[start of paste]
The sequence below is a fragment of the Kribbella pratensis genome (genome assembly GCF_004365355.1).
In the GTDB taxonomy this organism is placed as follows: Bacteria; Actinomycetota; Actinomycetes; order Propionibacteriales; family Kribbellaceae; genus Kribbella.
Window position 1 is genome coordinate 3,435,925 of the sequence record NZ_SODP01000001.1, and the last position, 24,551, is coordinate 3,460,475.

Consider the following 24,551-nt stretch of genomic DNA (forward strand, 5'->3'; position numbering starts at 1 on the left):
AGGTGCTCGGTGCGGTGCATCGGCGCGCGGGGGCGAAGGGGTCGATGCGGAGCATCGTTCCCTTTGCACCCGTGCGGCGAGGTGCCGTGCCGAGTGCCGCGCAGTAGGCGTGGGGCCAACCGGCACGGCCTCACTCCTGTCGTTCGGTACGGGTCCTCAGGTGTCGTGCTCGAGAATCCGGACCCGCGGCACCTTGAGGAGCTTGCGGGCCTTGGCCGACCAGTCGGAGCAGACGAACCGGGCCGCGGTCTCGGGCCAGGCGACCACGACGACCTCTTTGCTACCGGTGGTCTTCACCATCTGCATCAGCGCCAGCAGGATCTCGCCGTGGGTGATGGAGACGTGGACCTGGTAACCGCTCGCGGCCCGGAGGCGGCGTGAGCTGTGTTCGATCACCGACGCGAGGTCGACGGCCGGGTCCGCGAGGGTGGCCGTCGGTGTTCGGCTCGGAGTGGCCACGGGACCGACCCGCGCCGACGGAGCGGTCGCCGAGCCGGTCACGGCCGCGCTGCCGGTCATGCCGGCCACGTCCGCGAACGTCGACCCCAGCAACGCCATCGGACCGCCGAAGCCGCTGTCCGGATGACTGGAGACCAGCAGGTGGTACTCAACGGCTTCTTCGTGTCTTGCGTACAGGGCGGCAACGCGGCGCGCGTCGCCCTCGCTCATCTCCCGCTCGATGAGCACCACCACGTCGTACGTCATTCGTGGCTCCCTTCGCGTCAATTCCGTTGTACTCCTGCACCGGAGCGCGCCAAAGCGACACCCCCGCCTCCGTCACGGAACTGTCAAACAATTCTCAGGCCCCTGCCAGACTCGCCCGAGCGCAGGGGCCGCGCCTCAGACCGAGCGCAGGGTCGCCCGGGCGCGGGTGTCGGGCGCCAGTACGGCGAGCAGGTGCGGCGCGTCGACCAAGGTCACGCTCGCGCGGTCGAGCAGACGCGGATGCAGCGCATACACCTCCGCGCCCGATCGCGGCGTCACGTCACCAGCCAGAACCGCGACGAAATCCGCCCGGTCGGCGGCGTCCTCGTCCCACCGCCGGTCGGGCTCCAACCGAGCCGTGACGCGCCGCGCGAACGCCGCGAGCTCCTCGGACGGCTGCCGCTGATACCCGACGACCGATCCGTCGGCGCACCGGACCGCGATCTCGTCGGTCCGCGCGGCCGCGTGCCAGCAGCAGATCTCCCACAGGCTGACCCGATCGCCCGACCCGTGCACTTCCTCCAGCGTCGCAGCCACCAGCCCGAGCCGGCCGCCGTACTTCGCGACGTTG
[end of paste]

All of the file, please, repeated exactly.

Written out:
The sequence below is a fragment of the Kribbella pratensis genome (genome assembly GCF_004365355.1).
In the GTDB taxonomy this organism is placed as follows: Bacteria; Actinomycetota; Actinomycetes; order Propionibacteriales; family Kribbellaceae; genus Kribbella.
Window position 1 is genome coordinate 3,435,925 of the sequence record NZ_SODP01000001.1, and the last position, 24,551, is coordinate 3,460,475.

Consider the following 24,551-nt stretch of genomic DNA (forward strand, 5'->3'; position numbering starts at 1 on the left):
AGGTGCTCGGTGCGGTGCATCGGCGCGCGGGGGCGAAGGGGTCGATGCGGAGCATCGTTCCCTTTGCACCCGTGCGGCGAGGTGCCGTGCCGAGTGCCGCGCAGTAGGCGTGGGGCCAACCGGCACGGCCTCACTCCTGTCGTTCGGTACGGGTCCTCAGGTGTCGTGCTCGAGAATCCGGACCCGCGGCACCTTGAGGAGCTTGCGGGCCTTGGCCGACCAGTCGGAGCAGACGAACCGGGCCGCGGTCTCGGGCCAGGCGACCACGACGACCTCTTTGCTACCGGTGGTCTTCACCATCTGCATCAGCGCCAGCAGGATCTCGCCGTGGGTGATGGAGACGTGGACCTGGTAACCGCTCGCGGCCCGGAGGCGGCGTGAGCTGTGTTCGATCACCGACGCGAGGTCGACGGCCGGGTCCGCGAGGGTGGCCGTCGGTGTTCGGCTCGGAGTGGCCACGGGACCGACCCGCGCCGACGGAGCGGTCGCCGAGCCGGTCACGGCCGCGCTGCCGGTCATGCCGGCCACGTCCGCGAACGTCGACCCCAGCAACGCCATCGGACCGCCGAAGCCGCTGTCCGGATGACTGGAGACCAGCAGGTGGTACTCAACGGCTTCTTCGTGTCTTGCGTACAGGGCGGCAACGCGGCGCGCGTCGCCCTCGCTCATCTCCCGCTCGATGAGCACCACCACGTCGTACGTCATTCGTGGCTCCCTTCGCGTCAATTCCGTTGTACTCCTGCACCGGAGCGCGCCAAAGCGACACCCCCGCCTCCGTCACGGAACTGTCAAACAATTCTCAGGCCCCTGCCAGACTCGCCCGAGCGCAGGGGCCGCGCCTCAGACCGAGCGCAGGGTCGCCCGGGCGCGGGTGTCGGGCGCCAGTACGGCGAGCAGGTGCGGCGCGTCGACCAAGGTCACGCTCGCGCGGTCGAGCAGACGCGGATGCAGCGCATACACCTCCGCGCCCGATCGCGGCGTCACGTCACCAGCCAGAACCGCGACGAAATCCGCCCGGTCGGCGGCGTCCTCGTCCCACCGCCGGTCGGGCTCCAACCGAGCCGTGACGCGCCGCGCGAACGCCGCGAGCTCCTCGGACGGCTGCCGCTGATACCCGACGACCGATCCGTCGGCGCACCGGACCGCGATCTCGTCGGTCCGCGCGGCCGCGTGCCAGCAGCAGATCTCCCACAGGCTGACCCGATCGCCCGACCCGTGCACTTCCTCCAGCGTCGCAGCCACCAGCCCGAGCCGGCCGCCGTACTTCGCGACGTTG